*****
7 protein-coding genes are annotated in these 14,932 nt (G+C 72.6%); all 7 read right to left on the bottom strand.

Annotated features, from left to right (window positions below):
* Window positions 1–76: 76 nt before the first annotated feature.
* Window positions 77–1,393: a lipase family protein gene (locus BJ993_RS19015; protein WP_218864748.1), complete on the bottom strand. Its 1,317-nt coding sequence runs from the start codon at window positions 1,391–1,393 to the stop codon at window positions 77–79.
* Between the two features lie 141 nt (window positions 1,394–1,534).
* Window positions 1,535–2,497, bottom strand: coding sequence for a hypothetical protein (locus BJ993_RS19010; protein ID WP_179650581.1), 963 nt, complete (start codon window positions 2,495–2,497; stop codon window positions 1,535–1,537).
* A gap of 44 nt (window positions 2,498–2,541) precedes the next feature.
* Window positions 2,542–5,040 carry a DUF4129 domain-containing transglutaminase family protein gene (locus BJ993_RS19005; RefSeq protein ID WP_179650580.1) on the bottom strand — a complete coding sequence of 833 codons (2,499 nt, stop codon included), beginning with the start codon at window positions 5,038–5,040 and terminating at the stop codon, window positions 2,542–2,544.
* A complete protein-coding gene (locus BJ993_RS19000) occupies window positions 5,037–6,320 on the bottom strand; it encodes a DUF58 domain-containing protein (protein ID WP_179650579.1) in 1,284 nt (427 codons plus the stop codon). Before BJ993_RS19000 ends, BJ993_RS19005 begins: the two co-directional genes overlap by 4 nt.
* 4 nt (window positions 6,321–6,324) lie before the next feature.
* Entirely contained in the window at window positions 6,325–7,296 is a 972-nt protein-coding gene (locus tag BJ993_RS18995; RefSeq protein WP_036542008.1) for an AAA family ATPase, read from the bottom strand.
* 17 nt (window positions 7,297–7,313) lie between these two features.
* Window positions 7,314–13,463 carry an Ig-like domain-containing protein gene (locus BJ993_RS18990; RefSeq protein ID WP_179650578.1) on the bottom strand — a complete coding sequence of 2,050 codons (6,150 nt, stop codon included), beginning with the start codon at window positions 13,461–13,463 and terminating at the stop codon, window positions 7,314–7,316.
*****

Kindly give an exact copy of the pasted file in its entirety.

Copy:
7 protein-coding genes are annotated in these 14,932 nt (G+C 72.6%); all 7 read right to left on the bottom strand.

Annotated features, from left to right (window positions below):
* Window positions 1–76: 76 nt before the first annotated feature.
* Window positions 77–1,393: a lipase family protein gene (locus BJ993_RS19015; protein WP_218864748.1), complete on the bottom strand. Its 1,317-nt coding sequence runs from the start codon at window positions 1,391–1,393 to the stop codon at window positions 77–79.
* Between the two features lie 141 nt (window positions 1,394–1,534).
* Window positions 1,535–2,497, bottom strand: coding sequence for a hypothetical protein (locus BJ993_RS19010; protein ID WP_179650581.1), 963 nt, complete (start codon window positions 2,495–2,497; stop codon window positions 1,535–1,537).
* A gap of 44 nt (window positions 2,498–2,541) precedes the next feature.
* Window positions 2,542–5,040 carry a DUF4129 domain-containing transglutaminase family protein gene (locus BJ993_RS19005; RefSeq protein ID WP_179650580.1) on the bottom strand — a complete coding sequence of 833 codons (2,499 nt, stop codon included), beginning with the start codon at window positions 5,038–5,040 and terminating at the stop codon, window positions 2,542–2,544.
* A complete protein-coding gene (locus BJ993_RS19000) occupies window positions 5,037–6,320 on the bottom strand; it encodes a DUF58 domain-containing protein (protein ID WP_179650579.1) in 1,284 nt (427 codons plus the stop codon). Before BJ993_RS19000 ends, BJ993_RS19005 begins: the two co-directional genes overlap by 4 nt.
* 4 nt (window positions 6,321–6,324) lie before the next feature.
* Entirely contained in the window at window positions 6,325–7,296 is a 972-nt protein-coding gene (locus tag BJ993_RS18995; RefSeq protein WP_036542008.1) for an AAA family ATPase, read from the bottom strand.
* 17 nt (window positions 7,297–7,313) lie between these two features.
* Window positions 7,314–13,463 carry an Ig-like domain-containing protein gene (locus BJ993_RS18990; RefSeq protein ID WP_179650578.1) on the bottom strand — a complete coding sequence of 2,050 codons (6,150 nt, stop codon included), beginning with the start codon at window positions 13,461–13,463 and terminating at the stop codon, window positions 7,314–7,316.